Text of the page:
How Some Aspects of Social Media Parallel the Ideologies of Linguistic Anthropology

Penguins photo credit: Bermico

People who don’t understand social media often think it’s just a bunch of “stupid status updates.” Well, sure… I guess you could look at it that way but it’s also a huge change in the way we read, understand and communicate with each other. It’s a change in the culture of content consumption.

Two parts of Cory Doctorow’s “How to Say Stupid Things About Social Media” reminded me of two things. First, the underpinnings of social media as linguistic anthropology. In other words, the internet, social networking and social media have changed the way some of us talk to each other and  switch between our online language and offline language. In the same way some people are bi-lingual, the switching of languages reflects and emphasizes identity. By this, I don’t necessarily mean acronyms like LOL or WTF; I mean words that are specific to social networks like “tweet”, “retweet”, and “OH:” (overheard) on Twitter.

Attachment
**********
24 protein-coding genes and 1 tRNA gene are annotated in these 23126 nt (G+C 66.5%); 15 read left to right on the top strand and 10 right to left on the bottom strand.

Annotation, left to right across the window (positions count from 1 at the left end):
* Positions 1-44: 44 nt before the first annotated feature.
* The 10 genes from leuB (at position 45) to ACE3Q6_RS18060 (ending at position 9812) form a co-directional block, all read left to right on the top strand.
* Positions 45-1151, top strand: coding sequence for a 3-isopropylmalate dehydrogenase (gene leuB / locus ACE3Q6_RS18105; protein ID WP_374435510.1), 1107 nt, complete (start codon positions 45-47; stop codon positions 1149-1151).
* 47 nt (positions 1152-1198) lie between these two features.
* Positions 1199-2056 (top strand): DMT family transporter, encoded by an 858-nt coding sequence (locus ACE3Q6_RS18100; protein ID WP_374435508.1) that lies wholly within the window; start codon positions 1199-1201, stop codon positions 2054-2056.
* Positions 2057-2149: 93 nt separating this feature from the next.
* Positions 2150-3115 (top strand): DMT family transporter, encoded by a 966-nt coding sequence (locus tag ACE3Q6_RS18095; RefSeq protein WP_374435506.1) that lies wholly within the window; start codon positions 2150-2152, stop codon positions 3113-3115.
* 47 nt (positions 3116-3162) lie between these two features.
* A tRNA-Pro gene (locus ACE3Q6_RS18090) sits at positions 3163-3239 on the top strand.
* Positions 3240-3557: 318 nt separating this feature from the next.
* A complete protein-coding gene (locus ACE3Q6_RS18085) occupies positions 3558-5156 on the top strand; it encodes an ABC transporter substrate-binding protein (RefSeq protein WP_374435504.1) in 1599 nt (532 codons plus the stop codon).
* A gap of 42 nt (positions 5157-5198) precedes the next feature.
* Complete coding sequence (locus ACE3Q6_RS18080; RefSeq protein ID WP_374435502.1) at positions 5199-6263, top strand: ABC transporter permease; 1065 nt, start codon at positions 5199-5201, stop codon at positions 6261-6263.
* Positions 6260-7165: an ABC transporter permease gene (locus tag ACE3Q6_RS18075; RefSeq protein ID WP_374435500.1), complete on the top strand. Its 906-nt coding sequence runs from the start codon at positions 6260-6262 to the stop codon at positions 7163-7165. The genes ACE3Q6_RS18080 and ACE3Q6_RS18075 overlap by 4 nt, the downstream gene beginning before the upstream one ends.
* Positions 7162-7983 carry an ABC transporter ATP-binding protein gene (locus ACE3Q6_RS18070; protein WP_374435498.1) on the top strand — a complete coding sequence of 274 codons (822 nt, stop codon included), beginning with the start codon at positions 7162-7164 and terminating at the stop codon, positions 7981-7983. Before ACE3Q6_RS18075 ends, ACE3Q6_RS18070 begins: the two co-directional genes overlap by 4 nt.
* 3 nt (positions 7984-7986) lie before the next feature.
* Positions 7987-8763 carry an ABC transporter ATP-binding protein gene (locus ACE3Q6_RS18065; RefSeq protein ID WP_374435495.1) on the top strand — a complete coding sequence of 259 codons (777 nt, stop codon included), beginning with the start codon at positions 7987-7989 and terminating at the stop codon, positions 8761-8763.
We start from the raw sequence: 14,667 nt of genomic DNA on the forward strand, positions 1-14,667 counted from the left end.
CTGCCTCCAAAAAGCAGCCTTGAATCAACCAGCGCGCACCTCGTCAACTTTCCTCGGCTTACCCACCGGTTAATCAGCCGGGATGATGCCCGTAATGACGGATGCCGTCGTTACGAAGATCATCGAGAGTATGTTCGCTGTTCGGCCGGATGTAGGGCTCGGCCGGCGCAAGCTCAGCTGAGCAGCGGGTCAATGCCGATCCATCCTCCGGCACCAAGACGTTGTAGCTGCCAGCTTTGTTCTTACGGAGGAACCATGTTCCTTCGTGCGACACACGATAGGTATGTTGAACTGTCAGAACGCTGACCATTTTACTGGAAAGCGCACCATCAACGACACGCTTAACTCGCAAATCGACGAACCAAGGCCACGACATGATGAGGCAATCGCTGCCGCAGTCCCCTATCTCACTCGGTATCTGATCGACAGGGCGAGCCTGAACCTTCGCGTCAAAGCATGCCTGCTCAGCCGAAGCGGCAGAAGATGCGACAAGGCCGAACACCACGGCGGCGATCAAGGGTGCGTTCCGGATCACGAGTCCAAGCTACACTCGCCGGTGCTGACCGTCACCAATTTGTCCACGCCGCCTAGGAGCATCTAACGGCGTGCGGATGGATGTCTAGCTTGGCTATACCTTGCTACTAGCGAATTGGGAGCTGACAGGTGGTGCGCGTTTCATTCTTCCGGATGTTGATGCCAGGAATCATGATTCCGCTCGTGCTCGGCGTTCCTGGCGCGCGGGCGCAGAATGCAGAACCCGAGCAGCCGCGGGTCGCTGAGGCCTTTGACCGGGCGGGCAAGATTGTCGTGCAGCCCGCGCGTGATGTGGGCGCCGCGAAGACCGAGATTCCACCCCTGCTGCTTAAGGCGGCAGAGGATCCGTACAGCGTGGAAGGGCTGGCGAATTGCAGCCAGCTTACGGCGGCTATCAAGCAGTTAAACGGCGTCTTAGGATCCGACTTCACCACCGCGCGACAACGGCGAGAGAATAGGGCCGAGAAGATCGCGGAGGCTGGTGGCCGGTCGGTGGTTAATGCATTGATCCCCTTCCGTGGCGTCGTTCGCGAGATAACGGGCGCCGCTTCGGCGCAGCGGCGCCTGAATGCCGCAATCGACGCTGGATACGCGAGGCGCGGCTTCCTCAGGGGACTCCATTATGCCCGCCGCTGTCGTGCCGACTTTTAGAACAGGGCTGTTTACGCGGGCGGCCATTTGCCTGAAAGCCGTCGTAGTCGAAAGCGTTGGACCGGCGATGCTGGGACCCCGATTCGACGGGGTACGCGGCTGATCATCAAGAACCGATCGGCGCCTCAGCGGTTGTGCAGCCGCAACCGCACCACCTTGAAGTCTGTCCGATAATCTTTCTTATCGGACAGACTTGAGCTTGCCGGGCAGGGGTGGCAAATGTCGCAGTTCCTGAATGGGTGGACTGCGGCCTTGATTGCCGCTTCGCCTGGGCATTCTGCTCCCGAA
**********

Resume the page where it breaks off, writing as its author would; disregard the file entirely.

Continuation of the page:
Secondly, the “banality” of our online conversations as they relate to small talk in the office or an elevator. On the surface, awkward small talk. As a greater whole in the American culture? A way of building networks/alliances through recognizing personal details and emphasizing casual solidarity. Small talk is a huge part of how people understand and perceive each other.

People who are perplexed by how social networks often completely overlook these points. The points of social networking and small talk are so seemingly simple that they’re complex.

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